By Gabrielle S. Martin
Lizanne Kindler is a Denmark-born, Hingham-based businesswoman who has managed to balance an accomplished career with a just-as-impressive personal life. Kindler has called Hingham “home” for a decade now, residing here with her husband and their children; though the Danish native might have local roots, her influence as the CEO of Talbots provides international reach.
Kindler has a long, impressive list of career accomplishments in leadership roles at Ann Taylor/Loft, Kohls, Talbots, and, most recently, a Director of the Federal Reserve Bank of Boston.
Hello, Lizanne. Thank you for agreeing to the Anchor’s interview! Why don’t you start by telling me a little bit about yourself? For example, where did you grow up? How many siblings do you have? What about your parents? What did they do?
“I grew up in Denmark with my younger brother and parents. My parents were very influential and I am so grateful for them; both of my parents are deaf, but that never stopped them from doing what they wanted and that served as a huge lesson for me. I watched my parents navigate life with adversity and it never held them back. Their perseverance is remarkable! It showed me that if you put your mind to anything, you can succeed.” Kindler says.
When did you come to the United States?
“When I was 11 years old I came to the United States to visit a much-beloved aunt of mine who married an American and had moved to D.C. She was the President of a department store chain called Garfinkle, and while I was visiting, she would bring me to work; this was my first experience both with the United States and the world of retail. I knew instantly that this was what I wanted to do! My mom still tells the story today about when I came back from that trip and announced that I was moving to America. Little did they know that would be the truth!” She shares.
Do you often visit Denmark?
“Yes. All of my family is still in Denmark, so we try to visit once or twice a year.” The Copenhagen native says.
Alright, and how long have you lived in Hingham?
“We have lived in Hingham now for 10 years.”
What do you love most about it here?
“We love the sense of community the town brings as well as the rich history and close proximity to Boston,” Kindler says. “We’ve also been very fortunate to have made many wonderful friendships in Hingham!”
Is there anybody in Hingham that you find inspiring?
“My husband Tomas and our two children, Alexandra and Nikolai.”
Do you have a favorite local spot around town?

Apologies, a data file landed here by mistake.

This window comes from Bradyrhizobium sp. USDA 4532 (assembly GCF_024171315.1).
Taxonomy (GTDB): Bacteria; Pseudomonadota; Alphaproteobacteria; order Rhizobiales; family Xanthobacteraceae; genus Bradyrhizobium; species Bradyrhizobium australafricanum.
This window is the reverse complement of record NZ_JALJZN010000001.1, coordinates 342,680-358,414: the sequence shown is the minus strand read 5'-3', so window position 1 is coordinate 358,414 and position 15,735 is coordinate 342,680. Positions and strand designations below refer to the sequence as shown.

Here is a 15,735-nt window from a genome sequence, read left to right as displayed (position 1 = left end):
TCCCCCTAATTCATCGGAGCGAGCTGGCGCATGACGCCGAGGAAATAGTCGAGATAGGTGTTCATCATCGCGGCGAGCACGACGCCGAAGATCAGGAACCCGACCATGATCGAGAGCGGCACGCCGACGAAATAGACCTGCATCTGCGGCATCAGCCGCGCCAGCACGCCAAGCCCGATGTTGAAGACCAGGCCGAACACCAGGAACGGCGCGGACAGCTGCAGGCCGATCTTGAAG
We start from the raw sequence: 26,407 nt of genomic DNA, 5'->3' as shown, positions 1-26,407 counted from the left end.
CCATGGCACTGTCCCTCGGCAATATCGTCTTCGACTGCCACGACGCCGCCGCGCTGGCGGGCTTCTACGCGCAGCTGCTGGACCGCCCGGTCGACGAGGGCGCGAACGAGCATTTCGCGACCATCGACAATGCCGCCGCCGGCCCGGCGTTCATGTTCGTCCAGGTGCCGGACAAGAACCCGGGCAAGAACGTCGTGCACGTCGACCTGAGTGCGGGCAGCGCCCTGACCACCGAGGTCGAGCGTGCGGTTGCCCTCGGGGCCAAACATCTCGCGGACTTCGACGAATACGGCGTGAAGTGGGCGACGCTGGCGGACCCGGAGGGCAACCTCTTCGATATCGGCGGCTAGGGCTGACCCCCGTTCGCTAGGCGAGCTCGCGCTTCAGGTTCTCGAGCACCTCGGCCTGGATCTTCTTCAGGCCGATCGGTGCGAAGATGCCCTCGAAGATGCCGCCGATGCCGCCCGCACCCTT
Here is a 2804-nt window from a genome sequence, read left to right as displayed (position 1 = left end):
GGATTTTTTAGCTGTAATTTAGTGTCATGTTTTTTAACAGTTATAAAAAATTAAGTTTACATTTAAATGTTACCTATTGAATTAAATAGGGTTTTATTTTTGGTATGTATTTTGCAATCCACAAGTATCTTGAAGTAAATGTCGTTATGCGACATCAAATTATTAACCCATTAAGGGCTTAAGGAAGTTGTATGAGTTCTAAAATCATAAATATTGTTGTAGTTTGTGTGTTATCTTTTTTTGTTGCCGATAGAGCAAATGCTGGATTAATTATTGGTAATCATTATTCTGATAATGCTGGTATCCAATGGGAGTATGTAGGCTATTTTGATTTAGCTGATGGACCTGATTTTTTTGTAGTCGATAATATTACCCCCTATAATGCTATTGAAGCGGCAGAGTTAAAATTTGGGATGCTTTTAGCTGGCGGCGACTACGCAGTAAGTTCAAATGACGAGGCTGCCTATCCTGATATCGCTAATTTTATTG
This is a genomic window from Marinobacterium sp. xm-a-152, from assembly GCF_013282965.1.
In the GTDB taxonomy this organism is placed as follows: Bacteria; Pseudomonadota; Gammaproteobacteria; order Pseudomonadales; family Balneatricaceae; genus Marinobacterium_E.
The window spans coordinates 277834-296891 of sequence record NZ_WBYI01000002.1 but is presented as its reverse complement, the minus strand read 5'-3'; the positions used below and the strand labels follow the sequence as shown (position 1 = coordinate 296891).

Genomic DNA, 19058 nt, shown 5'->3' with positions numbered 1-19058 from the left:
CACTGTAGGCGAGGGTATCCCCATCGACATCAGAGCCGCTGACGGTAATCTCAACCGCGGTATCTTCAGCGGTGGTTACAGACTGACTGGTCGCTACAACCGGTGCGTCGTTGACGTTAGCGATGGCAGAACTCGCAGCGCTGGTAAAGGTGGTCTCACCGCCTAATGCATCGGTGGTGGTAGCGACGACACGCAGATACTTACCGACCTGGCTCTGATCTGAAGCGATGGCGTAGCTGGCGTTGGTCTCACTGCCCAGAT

“Tomas and I enjoy spending our free time walking our two Vizslas at Wompatuck State Park.”
Favorite Hingham restaurant and meal you often order there?
“There are a few, but I think my favorite is the Boar Bolognese dish at Tosca.”
Do you have a favorite or go-to vacation spot? If so, where?
“One of my favorite things to do is travel and I’ve been fortunate to travel all over the world, but my favorite trip by far was a safari to Kenya with Tomas, Alexandra, Nikolai, and my parents.”
Talbots has quite a long history with the Town of Hingham. What can you share about that?
“Nancy and Rudy Talbot inherited a store from Rudy’s father in 1947 in Hingham which they named ‘The Talbots.’ Their first year was so successful that they launched a catalog the next year after buying a subscription list from New Yorker magazine! They quickly outgrew the space they had inherited and bought the property at 164 North Street in Hingham–the white house with the iconic red door that became the first brick-and-mortar Talbots location in 1949. For many years, the store was run out of the first floor and the Talbots lived on the second floor; then, in 1970, they moved operations to 175 Beal Street, which is the company’s corporate headquarters. Today, Talbots employs 7,000 associates across the U.S. and Canada with approximately 350 associates in the Hingham location.”
Do you have a favorite quote?
“I actually have a favorite life lesson quote: ‘You can’t possibly know everything... and that’s okay.’ This is my favorite quote because it opens me up to learning new things and gaining confidence by letting go of the insecurity around not knowing everything. More importantly, you surround yourself with smart people who know what you do not know... and you learn from each other!”